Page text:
However, there may not be room for both.
“They’re always going to be a team that is fighting to get into the playoffs every year,” Olsen said. “It’s not a sure thing that Philly’s in the playoffs. That seems to be the case with us. Anytime you play these teams, there’s a little bit more of, you want to keep them down.”
That the sides have never met in the playoffs – and only qualified for the same postseason once – perhaps explains the uniquely friendly nature of this I-95 derby, which will be played for a 22nd time in league play on Saturday afternoon in Chester, Pennsylvania (3:30 pm ET | UniMás – Full TV & Streaming Info). But the two sides already find themselves below the playoff line in the Eastern Conference standings, in ninth and 10th place.
As teams like Toronto FC, Atlanta United and New York City FC continue to push the new normal in terms of investment in MLS rosters, the margin of error shrinks for teams with smaller salary budgets like D.C. and Philadelphia.
D.C. are one of only two Eastern Conference sides to have only one Designated Player on their squad (Paul Arriola). Philadelphia’s two (Alejandro Bedoya, Borek Dockal) won’t produce the headlines or gaudy attacking numbers of Eastern Conference DP counterparts like Sebastian Giovinco, David Villa or Josef Martinez.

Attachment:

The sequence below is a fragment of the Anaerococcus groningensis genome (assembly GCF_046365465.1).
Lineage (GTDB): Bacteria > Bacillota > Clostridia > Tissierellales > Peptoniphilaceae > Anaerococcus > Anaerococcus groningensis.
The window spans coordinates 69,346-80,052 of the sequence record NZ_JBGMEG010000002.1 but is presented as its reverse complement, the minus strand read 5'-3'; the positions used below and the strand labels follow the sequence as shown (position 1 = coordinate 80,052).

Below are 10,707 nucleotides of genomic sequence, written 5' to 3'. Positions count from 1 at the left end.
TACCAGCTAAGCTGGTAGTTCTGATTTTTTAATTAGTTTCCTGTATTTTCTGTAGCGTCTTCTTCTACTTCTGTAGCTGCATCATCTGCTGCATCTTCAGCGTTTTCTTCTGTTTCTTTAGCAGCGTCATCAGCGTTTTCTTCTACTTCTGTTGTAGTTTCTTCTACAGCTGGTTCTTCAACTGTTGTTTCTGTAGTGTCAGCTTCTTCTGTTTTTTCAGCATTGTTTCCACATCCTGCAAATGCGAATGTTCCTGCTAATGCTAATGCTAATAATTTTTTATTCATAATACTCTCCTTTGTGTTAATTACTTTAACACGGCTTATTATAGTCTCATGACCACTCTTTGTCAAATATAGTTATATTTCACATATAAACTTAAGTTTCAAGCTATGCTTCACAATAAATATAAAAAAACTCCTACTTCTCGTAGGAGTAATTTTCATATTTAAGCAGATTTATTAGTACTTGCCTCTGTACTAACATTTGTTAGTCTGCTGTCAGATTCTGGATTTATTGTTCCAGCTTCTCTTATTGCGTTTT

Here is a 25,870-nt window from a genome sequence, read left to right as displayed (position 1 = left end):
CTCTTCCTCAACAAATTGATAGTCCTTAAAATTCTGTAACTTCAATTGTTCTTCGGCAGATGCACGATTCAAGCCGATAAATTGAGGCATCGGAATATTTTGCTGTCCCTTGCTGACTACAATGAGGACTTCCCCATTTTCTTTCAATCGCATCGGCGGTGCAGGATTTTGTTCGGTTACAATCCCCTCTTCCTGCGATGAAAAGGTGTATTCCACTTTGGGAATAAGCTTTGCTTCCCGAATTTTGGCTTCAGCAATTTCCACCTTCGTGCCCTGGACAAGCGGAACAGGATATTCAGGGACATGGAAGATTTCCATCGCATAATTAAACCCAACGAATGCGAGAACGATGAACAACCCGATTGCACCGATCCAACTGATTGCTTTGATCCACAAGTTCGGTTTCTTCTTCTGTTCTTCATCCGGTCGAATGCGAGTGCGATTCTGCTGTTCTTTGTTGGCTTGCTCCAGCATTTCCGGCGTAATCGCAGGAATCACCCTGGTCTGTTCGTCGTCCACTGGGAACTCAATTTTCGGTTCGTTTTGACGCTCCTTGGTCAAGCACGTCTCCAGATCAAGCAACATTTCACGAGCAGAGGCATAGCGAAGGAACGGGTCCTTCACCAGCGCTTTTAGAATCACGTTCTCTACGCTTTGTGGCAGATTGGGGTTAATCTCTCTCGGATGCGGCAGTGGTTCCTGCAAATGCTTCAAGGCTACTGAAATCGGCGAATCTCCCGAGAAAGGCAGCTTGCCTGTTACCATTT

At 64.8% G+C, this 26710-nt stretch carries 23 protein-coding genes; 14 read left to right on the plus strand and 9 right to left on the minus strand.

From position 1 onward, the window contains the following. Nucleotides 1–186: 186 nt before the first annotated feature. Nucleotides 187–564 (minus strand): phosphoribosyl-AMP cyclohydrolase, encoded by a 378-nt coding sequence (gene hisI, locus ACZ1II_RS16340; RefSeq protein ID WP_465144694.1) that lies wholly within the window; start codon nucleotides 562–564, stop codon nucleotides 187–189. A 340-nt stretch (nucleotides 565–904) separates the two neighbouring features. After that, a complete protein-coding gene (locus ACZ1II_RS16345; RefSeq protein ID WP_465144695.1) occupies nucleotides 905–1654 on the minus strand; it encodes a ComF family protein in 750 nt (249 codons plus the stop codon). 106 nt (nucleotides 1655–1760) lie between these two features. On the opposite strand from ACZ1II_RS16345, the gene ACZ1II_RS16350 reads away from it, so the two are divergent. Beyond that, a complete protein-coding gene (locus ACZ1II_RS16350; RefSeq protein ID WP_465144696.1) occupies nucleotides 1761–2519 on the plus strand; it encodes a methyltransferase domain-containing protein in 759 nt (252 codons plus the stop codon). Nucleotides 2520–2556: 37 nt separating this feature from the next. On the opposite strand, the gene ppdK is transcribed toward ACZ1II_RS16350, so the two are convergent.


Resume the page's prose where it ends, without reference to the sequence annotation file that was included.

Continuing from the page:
“I think there’s a lot of respect between the two clubs,” says Olsen, a native of Harrisburg, Pa. “I think there’s some similarities in the makeup of the clubs. Players coming here and moving there, and obviously the proximity to Philly, which is a special place to me because I’m from in and around there.”
That shared desire to do more with less may also explain a shared lineage of players that includes Brian Carroll, Danny Cruz, Freddy Adu, Chris Pontius, Jeff Parke and Sebastien Le Toux.
Other than Adu when he played for D.C., those players shared a reputation among league insiders for the potential to be better than their price tags. Besides Le Toux, all are Americans who cut their teeth in MLS.
D.C. defender Steve Birnbaum notes how even the style of play between the two can feel similar.
“We go in there and we know it’s going to be physical,” Birnbaum said. “I think that brings a heightened intensity to the game a little bit, where not one team is super out-possessing [the other].”
Olsen agreed with Birnbaum’s assessment.
“Once the game gets going, it’s a revved-up game. It’s always been a physical matchup,” said United’s longtime coach. “It depends on how you look at a rivalry, but if you are looking at proximity and you are looking at physicality, and one team wanting to beat the other team because we are always in that hunt for playoffs, I think that increases the intensity.”